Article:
A final visit to the Exposition Universelle of 1900 with this photograph of the Palais Lumineux, a piece of period Chinoiserie built in the Champ de Mars close to the Eiffel Tower. I forget where I found this tinted view but Wikipedia has what appears to be the same photograph coloured so as to resemble a night scene.
More exposition mania. The Paris Exposition Universelle of 1900 would have been more grand/fabulous/excessive (delete as appropriate) if architect Louis Bonnier had been given free reign. The building above was intended to stand before the Palais du Trocadéro and house a huge globe which visitors could peruse from surrounding galleries. Bonnier also designed a series of kiosks (below) for different exhibitors which look more like over-sized Art Nouveau ornaments than pieces of architecture.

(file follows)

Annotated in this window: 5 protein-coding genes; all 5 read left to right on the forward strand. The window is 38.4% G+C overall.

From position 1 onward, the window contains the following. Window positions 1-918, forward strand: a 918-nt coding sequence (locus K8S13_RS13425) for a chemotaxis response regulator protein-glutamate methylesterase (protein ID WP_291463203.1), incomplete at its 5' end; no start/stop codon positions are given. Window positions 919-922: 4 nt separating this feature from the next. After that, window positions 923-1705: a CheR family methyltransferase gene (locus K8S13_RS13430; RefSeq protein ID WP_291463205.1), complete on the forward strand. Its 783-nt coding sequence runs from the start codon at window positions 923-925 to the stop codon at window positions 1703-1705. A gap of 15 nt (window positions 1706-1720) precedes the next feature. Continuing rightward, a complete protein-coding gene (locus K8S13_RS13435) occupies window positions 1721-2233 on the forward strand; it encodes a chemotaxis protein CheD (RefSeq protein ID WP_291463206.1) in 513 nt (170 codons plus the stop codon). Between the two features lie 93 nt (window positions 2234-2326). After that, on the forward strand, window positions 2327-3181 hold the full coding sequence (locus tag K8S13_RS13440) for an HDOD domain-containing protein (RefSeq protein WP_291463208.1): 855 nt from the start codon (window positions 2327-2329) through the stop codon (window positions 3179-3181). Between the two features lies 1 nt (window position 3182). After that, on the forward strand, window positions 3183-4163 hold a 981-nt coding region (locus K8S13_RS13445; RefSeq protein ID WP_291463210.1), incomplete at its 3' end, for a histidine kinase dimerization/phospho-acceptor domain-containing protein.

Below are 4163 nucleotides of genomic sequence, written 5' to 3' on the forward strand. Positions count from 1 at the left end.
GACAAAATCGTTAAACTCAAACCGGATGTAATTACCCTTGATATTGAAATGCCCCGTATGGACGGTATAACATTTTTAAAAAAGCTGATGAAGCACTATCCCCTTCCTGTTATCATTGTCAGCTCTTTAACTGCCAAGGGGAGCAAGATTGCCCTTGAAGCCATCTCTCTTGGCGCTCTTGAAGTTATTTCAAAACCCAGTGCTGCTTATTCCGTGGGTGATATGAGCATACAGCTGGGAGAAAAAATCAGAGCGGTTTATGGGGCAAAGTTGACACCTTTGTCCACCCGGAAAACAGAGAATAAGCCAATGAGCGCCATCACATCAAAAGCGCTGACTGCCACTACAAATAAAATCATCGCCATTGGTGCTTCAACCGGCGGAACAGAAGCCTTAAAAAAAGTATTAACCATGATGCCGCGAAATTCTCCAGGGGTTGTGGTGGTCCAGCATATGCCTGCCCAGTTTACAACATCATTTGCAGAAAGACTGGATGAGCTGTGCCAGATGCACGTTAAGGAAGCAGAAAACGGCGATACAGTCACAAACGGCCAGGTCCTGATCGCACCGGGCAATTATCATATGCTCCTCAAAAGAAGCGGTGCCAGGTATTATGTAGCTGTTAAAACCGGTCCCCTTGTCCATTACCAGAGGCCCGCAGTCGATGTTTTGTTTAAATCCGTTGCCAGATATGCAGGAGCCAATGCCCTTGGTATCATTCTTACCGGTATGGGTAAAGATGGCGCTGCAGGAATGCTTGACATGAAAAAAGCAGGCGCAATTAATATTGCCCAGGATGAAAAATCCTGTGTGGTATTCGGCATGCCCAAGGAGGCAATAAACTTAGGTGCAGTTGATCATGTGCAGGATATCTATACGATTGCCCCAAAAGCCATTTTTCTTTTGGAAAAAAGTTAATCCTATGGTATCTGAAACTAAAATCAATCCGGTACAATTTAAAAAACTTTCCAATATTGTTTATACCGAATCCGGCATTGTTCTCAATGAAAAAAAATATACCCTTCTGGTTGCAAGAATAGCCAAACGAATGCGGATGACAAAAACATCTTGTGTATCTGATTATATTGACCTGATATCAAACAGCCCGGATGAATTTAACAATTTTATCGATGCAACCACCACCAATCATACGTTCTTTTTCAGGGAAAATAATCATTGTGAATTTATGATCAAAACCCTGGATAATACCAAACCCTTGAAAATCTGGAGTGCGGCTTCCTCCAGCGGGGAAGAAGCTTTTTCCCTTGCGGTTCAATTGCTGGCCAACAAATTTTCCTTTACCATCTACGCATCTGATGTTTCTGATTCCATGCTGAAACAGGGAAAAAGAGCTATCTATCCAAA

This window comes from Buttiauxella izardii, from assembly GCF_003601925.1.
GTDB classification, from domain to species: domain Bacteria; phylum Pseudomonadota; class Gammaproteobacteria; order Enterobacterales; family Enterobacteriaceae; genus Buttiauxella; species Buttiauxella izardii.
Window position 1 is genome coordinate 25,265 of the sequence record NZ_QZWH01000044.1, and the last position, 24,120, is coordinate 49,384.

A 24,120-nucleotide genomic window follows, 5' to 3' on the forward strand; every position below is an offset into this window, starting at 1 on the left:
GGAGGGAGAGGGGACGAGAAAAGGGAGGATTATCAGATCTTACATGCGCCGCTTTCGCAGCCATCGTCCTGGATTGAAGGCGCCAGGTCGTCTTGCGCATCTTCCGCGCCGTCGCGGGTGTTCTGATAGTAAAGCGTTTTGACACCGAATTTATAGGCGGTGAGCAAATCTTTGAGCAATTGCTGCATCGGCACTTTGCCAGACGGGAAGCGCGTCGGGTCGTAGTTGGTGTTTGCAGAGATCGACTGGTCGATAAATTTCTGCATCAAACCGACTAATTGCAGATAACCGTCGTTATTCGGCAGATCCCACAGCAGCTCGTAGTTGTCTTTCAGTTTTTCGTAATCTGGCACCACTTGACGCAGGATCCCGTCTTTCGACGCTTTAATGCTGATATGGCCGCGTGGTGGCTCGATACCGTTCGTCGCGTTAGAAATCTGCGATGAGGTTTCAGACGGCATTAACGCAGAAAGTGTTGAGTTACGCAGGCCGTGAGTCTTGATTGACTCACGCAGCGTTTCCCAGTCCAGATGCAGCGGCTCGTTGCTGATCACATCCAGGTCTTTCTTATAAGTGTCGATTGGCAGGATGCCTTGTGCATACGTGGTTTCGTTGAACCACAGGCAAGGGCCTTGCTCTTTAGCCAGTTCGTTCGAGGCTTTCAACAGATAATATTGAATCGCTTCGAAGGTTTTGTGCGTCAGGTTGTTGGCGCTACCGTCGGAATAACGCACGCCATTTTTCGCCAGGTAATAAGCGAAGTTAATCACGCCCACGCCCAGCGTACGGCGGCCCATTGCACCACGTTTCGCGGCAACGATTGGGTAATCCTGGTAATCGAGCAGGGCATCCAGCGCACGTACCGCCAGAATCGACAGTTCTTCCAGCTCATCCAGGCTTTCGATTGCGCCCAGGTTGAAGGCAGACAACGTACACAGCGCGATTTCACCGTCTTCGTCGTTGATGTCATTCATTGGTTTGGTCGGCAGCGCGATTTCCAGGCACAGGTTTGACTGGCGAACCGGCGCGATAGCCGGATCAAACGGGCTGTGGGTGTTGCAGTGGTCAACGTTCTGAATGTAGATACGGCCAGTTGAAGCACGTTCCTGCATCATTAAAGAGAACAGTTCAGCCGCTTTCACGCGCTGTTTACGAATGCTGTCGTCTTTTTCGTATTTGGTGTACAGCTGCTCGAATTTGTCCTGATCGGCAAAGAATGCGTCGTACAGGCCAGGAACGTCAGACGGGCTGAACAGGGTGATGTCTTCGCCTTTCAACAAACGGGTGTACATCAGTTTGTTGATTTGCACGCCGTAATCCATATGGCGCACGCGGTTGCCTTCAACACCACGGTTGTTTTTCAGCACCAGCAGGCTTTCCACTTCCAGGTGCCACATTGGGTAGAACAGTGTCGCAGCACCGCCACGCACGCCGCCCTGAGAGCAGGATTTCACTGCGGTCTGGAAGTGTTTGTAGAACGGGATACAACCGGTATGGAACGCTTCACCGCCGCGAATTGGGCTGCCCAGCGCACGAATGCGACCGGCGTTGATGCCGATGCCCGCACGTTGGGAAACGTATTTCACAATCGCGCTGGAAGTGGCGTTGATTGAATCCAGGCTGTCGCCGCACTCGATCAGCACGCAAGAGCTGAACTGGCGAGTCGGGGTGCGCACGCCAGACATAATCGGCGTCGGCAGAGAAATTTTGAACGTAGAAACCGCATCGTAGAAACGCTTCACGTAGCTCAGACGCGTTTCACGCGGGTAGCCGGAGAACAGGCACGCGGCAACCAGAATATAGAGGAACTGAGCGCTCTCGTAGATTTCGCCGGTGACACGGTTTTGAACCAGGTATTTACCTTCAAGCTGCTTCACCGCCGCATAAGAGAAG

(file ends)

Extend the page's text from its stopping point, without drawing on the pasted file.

Three of these pictures are scanned from a book; the only site I found with examples of Bonnier’s work was this one which unfortunately spoils the pictures with enormous watermarks.
La porte monumentale.
Was the Paris Exposition of 1900 the most gloriously excessive of them all? Judging by these photos it certainly looks it. I should have linked to these earlier when I had a post about the Palais du Trocadéro which was one of the buildings raised for the occasion. The Eiffel Tower was built for the 1889 exposition (and was famously intended to be a temporary structure) but became the centrepiece of the 1900 fair. Wikipedia has a large plan of the entire layout and two of the halls, the Grand and Petit Palais, are still in existence and used as exhibition spaces.
Not The Yellow Brick Road
| Lord Horror (and one of my covers) at The Huffington Post.